We play again, but he’s eager for vengeance and rushed this time – he gets sloppy this time and drops some material quite quickly and the game shortly after.

One of the spectators laughs, “Next!”, he barks, and another driver replaces my opponent.

And this is how it continues for the next few hours; I checkmate a cab driver, “Next!”, cab driver knocks his king over to resign, “Next!”

As the games go on, more of a crowd develops around the board. There are some jokes when I beat some of the drivers, with other drivers there is solemn silence when they resign – I’m guessing these are the ones who took themselves a bit more seriously and their friends knew that joking about it wasn’t appropriate.

With others (some of the weaker opponents) it seemed like the whole crowd wanted to and together to beat me. I don’t speak Tagalog, but the language shares a stem with Spanish – I know a few Spanish words so could make out words like ‘Caballo’ (Horse) which would be said in a sentence, whenever I moved my knight :-)

El Nido Cab Driver Chess

After a couple of hours, a new cab driver turns up. “Ah! Our saviour!” another spectator says and starts talking Tagalog with the new arrival, gesturing to me and the board,  explaining what was going on – and they needed someone to take me out – a cab driver hero!

“This must be the top guy”, I’m thinking. It’s like facing the ‘End Boss’ in a computer game! The game I’m playing is nearly over and the ‘End Boss’ is watching while 2 other drivers are whispering in each of his ears.

Checkmate! and the End boss moves towards us. When my current opponent sees him he doesn’t say a word, just gets up and vacates his side of the board.

My new opponent smiles at me while setting up his set of pieces, “We play for Money?”

‘Oh, here we go!’, I think. How confident is this guy!? He’s just been told that I’ve been here for a few hours and beat ever cab driver here. He’s seen the end of one game where I’ve just crushed one of his colleagues. I’ve literally shown no weakness yet, and the first thing he asks is ‘Play for money?’!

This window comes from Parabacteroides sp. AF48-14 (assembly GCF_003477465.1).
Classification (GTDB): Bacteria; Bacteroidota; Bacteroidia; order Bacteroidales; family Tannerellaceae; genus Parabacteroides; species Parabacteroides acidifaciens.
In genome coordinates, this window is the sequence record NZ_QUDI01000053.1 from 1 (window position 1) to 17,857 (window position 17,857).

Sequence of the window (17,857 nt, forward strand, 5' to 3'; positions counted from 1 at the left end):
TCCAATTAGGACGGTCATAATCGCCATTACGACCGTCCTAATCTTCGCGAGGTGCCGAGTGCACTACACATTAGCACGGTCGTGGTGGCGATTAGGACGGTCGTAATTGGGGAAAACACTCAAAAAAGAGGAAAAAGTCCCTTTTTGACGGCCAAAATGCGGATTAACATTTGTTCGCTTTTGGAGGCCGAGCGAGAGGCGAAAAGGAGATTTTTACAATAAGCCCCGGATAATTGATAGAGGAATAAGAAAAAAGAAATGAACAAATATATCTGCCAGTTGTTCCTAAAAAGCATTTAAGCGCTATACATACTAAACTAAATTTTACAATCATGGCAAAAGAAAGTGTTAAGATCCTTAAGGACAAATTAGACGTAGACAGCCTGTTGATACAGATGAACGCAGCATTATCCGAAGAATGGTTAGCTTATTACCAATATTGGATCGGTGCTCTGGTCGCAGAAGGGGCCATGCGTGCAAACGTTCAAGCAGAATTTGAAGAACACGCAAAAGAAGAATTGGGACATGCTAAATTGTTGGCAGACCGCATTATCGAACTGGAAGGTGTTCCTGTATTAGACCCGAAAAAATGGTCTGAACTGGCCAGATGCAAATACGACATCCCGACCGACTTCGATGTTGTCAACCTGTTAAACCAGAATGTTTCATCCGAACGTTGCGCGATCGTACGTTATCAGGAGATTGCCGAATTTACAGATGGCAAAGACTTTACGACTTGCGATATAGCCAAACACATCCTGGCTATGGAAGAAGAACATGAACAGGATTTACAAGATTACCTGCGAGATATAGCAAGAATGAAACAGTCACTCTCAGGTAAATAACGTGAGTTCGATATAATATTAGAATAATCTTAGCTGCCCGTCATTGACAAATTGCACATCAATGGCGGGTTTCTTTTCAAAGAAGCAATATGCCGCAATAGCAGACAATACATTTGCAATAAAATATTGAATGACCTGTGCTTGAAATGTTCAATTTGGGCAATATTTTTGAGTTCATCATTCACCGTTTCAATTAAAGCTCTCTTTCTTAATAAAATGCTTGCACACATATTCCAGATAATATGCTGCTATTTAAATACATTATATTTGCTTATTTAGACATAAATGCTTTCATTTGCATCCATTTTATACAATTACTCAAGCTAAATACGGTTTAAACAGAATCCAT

‘How much?’


‘Done’, I smile. 100 pesos isn’t much at all from a UK perspective – around £1.50. However, in El Nido, for this guy, that cash is a 30-minute fare ride!

We start and I can sense that he is a cut above the rest of the guys I’ve played today. No mistakes, super tight player. He was laying very subtle and in-depth traps left right and centre, and I’m fighting just to keep in the game. Finally I spot a tactic which will give me a microscopic advantage….giving up my queen for 2 rooks. We then reach an endgame where I’m trying to maneuver my way around increasing the advantage one small step at a time. ‘I can’t believe how I’m having to play this game….I’m using all the chess experience and years of playing to subtly outmaneuver this taxi driver!’

I finally cash in my edge and reach a won king and pawn ending. He knew it as well and resigned – another sign of a good player…..he knows what the score is and doesn’t need to play it out.

‘Double or quits?’ he asks, setting the pieces back up.

We play again, another tough, back and forth game where we reach a complicated and balanced rook and pawn endgame. It’s back and forth but he eventually makes a mistake, believing he is winning, but missed a move which made him resign.

We shake hands. I have to go, it’s been hours, my legs are aching from the position I’ve been sitting, and I’m hungry. I decline the ‘End Boss’’ cash, thank the guys for letting me play with them and dust myself off.

I tried to remember some of the games, which can be found by clicking here for anyone who’s interested :-)

After a few days, I make my way down to Puerto Princessa, the capital of Palawan. Not much to report here unfortunately from my side as I was ill for the few days I was here and didn’t have too much energy to explore. I did try to get about though…first stop – the Pharmacy!


Jesus Heals……but if he’s not getting around to it fast enough, come and buy these drugs which will also do the job :-)


Puerto Princessa 

Time for my emotional goodbye with the Philippines. I fly back to Manila and spend one last night out with Kev and Ian (“You look ill!…..Could be Malaria……..better drink some Gin and Tonic!”). And get my flight out the following day, just squeaking in under my visa limit :-) Thanks Philippines for an unplanned, month-long detour on the trip, and thanks to everyone who I met along the way who made it so enjoyable!

Next stop Taiwan!

2 thoughts on “Week 17 – El Nido and Puerto Princessa – Goodbyes and White Belt Chess

  1. SICK chess footage there lad, going to do that myself……. AND LOSE……AND THEN PISS MYSELF………..

Leave a Reply

Your email address will not be published. Required fields are marked *